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‘Lume’ Review – A Point-and-Click Puzzle Game With Storybook Charm

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It begins with something out of a fairy tale. A little girl, Lumi, arrives at her grandfather’s house, but the door is locked, all the lights are out and her grandfather is missing. And it looks like something out of a storybook, with the environment expertly built out of paper and cardboard. But Lume [$1.99 / HD] gives us a tale for the modern era, a story of conservation and do-it-yourself ingenuity.

State of Play Games launched Lume on PC nearly a year ago, and now the game makes the move to iOS. The porting process has introduced a few frustrations, but for the most part this lovely little puzzle adventure has made the journey intact. Be warned, though—it’s a bite-sized experience, with less than an hour’s content at most. That span is charming, with a handful of intricate puzzles to work through. You’ll have to decide for yourself if that’s enough to make it worthwhile. It was just enough for me.

Lumi isn’t one to let a little thing like a power outage get in her way. She’s a resourceful heroine, and players are invited to be adventurous with her. The game plays like a classic point-and-click adventure, but on the small scale, across only seven screens. Tapping around moves Lumi to new places, investigates the environment, picks up tools and opens up puzzles. All of this tapping is done in the name of bringing back the light.

Tapping is also the biggest issue with this iOS port. While the PC version marks interactive areas by changing the cursor to a hand, there’s no such indication here. You’ll never know quite where to tap, and some of the interactive bits are small enough you might pass them by. This is one area where the game’s small stature is an advantage—it won’t take that much patience to find everything. There are two other hitches: the game ought to be locked to landscape orientation, as it’s not really possible to play in the tiny screen in portrait mode, and it ought not rely on manual saving. Replaying previously solved puzzles is terribly dull, so save often.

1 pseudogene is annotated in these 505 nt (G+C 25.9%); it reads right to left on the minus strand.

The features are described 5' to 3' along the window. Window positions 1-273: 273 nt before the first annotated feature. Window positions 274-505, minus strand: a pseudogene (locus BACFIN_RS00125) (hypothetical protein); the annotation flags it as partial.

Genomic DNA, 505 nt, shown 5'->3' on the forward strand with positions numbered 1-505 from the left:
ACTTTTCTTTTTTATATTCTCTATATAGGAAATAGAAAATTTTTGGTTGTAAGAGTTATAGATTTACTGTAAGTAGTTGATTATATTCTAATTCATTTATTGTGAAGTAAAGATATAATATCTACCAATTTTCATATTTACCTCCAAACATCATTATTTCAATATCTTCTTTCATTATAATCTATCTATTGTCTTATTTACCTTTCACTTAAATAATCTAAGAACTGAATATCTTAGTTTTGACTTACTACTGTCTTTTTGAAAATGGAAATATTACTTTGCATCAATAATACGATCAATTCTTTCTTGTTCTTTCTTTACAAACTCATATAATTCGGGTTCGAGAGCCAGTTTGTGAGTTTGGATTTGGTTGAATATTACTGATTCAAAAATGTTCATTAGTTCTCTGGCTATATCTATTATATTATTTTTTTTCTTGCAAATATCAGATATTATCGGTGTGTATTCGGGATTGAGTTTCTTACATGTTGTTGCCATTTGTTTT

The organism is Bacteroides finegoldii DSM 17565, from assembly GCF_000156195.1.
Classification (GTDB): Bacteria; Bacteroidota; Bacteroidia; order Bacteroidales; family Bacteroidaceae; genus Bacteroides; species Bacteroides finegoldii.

As Lumi works towards powering up the lights, she runs into several locks that bar her way, and each can be opened by solving a puzzle. The puzzles are clever, and each is unique. One is based on music, another involves rotating panels, and a couple more require cracking codes. They feel – they really do – like the sort of thing an eccentric grandfather might leave a curious granddaughter to challenge her. By opening locks, you’re not breaking into his private rooms, you’re proving that his faith in Lumi (and beyond it, State of Play’s faith in you) is well-placed.

I’ve mentioned that the game is gorgeous, and here’s why: the entire set is handcrafted. Movable elements, like Lumi and the puzzle screens, are animated separately, but everything else has been built with paper and cardboard and then filmed. This gives Lume a dreamlike quality, with deep vignetting and the sorts of pans and filmic scene transitions rarely seen in games. The soundtrack is just as beautiful, and deserves to be heard through headphones.

All of this builds up into a feeling of sincerity rarely encountered in games. There is no hint of irony in Lume’s message, and that makes it hard to disagree: self-sufficiency is admirable, and why shouldn’t it be? The game encourages conservation, but not by shaming or frightening its audience. Instead, it looks to make us proud of doing our best by the world and ourselves. It’s a nice feeling, to be honest, and it adds to the game’s already considerable charm. Lume may not be a lengthy experience, but it is most definitely a rewarding one. State of Play is working toward Part 2 now, and I, for one, can’t wait.

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